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While overall good information, and generally a good attitude for the flight school/WOJG experience (which is what it's all about... If I have two students perform the same level on the same day...one can pass, and the other fail based solely on attitude.), I think you did yourself a disservice here. It's time to take your own advice, and get your head out of the Marine/enlisted game, learn that we're all doing the same job, and NG aviation is doing their fair share...about 48(?)% of the deployments. There are also quite a few of us down here at Rucker teaching.

 

I apologize. I have a ton of friends in the NG, and I know you guys carry a ton of the mission workload. It was a light joke, and I apologize for the offense! One of my IP's in the 60 course is an NG chap, and I enjoyed flying with him immensely!

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Hey guys, I'd like to chime in on Rucker, having gone through the whole "Rucker Wringer" not too terribly long ago. Here are my suggestions on how to succeed at WOCS & Flight School.

 

Just had to say - that was a phenominal post. Great head-game guide for people heading to Ruckastan.

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I heard they arent making people make maps for BWS anymore.

 

Anyone know that for a fact?

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Better in some ways. Not treated like a retarded child. However, you have more stuff to do on a tight schedule.

 

And you will come to love room inspections and Discrepancy Cards.

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Yup.. You will be used to standing at attention or getting smoked.

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I remember going from BCT to WOCS was a pretty easy transition. You're used to not having any privileges so when you get to WOCS you will be surprised by some things. That wears off pretty quickly though, but you'll slowly gain more and more privileges that make it bearable. I have some great memories from WOCS and I would do it again in a heartbeat. Met some of my best friends there. By the end you are ready to be done, especially considering you have been in lock down for 4 months at that point.

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Question about flight school. on average, is the schedule similar to BCT/WOCS where you are training Mon-Sat with just sunday off or is it more M-F?

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Yep. Lots of time for pool/beach side beer drinking with friends.

Edited by SBuzzkill
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I heard they arent making people make maps for BWS anymore.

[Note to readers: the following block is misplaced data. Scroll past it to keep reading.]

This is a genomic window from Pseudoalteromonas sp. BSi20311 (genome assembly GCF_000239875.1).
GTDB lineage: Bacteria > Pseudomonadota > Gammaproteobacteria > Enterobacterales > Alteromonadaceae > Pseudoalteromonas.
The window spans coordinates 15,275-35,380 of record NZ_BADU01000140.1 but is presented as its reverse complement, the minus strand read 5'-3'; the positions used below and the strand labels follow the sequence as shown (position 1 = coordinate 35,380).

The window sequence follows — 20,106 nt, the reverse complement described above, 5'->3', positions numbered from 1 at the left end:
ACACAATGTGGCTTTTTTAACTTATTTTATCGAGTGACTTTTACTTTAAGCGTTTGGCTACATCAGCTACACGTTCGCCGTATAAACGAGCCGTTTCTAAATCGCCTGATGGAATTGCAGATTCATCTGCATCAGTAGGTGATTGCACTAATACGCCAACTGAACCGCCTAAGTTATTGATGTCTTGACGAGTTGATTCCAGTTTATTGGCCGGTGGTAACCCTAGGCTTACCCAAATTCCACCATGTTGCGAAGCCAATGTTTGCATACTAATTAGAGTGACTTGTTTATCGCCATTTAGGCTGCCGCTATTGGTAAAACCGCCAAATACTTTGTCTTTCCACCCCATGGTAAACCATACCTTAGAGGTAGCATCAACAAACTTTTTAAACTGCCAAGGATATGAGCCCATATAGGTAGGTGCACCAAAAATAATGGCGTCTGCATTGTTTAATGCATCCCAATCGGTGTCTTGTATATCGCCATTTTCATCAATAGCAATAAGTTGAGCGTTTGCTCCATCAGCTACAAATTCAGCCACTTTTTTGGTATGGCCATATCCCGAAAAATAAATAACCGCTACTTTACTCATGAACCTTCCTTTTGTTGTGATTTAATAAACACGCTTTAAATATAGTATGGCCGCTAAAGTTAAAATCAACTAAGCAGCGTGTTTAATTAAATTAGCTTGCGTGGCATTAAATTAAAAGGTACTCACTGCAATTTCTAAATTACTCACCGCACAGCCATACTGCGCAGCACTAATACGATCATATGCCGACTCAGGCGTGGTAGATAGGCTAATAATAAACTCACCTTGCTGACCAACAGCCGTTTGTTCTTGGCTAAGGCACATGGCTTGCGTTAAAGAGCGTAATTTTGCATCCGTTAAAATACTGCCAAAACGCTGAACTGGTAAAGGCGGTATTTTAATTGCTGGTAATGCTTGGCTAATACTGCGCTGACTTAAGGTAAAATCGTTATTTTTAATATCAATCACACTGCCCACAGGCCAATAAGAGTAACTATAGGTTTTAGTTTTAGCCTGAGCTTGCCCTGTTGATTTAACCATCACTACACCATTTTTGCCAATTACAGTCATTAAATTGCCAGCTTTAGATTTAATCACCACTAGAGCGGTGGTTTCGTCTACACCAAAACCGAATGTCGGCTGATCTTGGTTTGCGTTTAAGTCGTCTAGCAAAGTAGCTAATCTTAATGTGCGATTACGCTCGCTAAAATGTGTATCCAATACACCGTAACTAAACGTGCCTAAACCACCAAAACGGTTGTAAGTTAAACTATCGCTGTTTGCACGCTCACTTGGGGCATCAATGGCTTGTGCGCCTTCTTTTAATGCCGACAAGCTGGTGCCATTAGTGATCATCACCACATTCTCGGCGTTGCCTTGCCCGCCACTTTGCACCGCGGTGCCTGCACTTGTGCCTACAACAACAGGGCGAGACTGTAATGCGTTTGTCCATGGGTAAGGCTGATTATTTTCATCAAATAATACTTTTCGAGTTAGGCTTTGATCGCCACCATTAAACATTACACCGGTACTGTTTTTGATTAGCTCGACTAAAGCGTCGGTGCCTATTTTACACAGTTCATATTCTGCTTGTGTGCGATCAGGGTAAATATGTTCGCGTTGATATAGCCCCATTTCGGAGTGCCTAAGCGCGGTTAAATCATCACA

Anyone know that for a fact?

 

if that policy is true, I wish they had it when I was there. Yes, I think the mere existence of AMPS and its capabilities make those huge map books a thing of the past. But, as long as the old guard has a say in policy, making the maps will be a rite of passage.

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Better in some ways. Not treated like a retarded child. However, you have more stuff to do on a tight schedule.

 

And you will come to love room inspections and Discrepancy Cards.

 

Why diss "Dis Cards"? LOL! WOCS was great times; I enjoyed it immensely, and that's no joke!

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My dis card was marked in every single day except one. I just had to laugh about it.

 

I do agree about the BWS map being a rite of passage. That was a long four days for me. And I didn't get to keep the damn thing either.

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Yeah man, I had to turn mine in at the end of the 60 course. It would have made a nice addition to my military adventure collection for my future family, since my book looked great!

 

I laughed at how some student's map books were all thick and loose, while mine was super flat & tight. When I opened up my stick buddy's book, it practically exploded..lol!!

 

Good times though, and wouldn't give it up for anything!

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WOFTApp, a vast amount of that information is dated. I wouldn't use it. It would take me a while to go through all the sections to explain what changed.

 

You're much better off just going over a current WOCSOP and packing list if you are wanting to prepare for WOCS. That document is from a time when WOCS was a much different sort of course, and much more of a hazing "see if they can make it through" type of course. Now it is more about mentorship and it certainly isn't one of the hardest courses in the Army.

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2. Be prepared to do diagnostic APFT's on a monthly basis. DO NOT FAIL them!

 

3. STARTING Flight School: If you are not perfect on 5 and 9, don't sweat it.

 

 

6. That being said, NG pogues are not counted against possible aircraft seats available, so don;t listen to the rumors.

 

8. Get to know all the senior Warrants (IP's, TACOPS, Safety, MTP) and leadership group.

 

I recommend hooking up with the MTP chaps.

 

You may be temporarily assigned to a staff job. For example, I was assigned to the Rear Detachment shortly after I got here, since my unit was preparing to deploy.

 

 

1. 5/9 is more important than PT. You state numerous times not to fail a PT test, but say that not being perfect on limits and EP's is nothing to sweat. The day you sit down in the chair you should have 5/9 on lock. I was in primary less than 5 minutes when I was asked to stand and regurgitate fuel PSI. First impressions are everything, especially when it comes to displaying initiative, ability, and willingness to learn.

 

: Once done with WOCS, you'll be in hold with B/1-145 for a month or so until you class up for BOLC.

 

STARTING Flight School: If you are not perfect on 5 and 9, don't sweat it.

 

 

 

Check your priorities.

 

2. I fly every night in combat with "NG Pogues", and they do great work. Respect your fellow aviators.

 

3. Make yourself known through your work ethic, attitude, and preparedness, not by "getting to know" your leadership group or senior warrants.

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I second that in not such a nice manner... Take your "NG Pogues" comment and place it back in your mouth, sir. And youre supposed to be a military officer? Hmmm doesnt sound like one to me yet.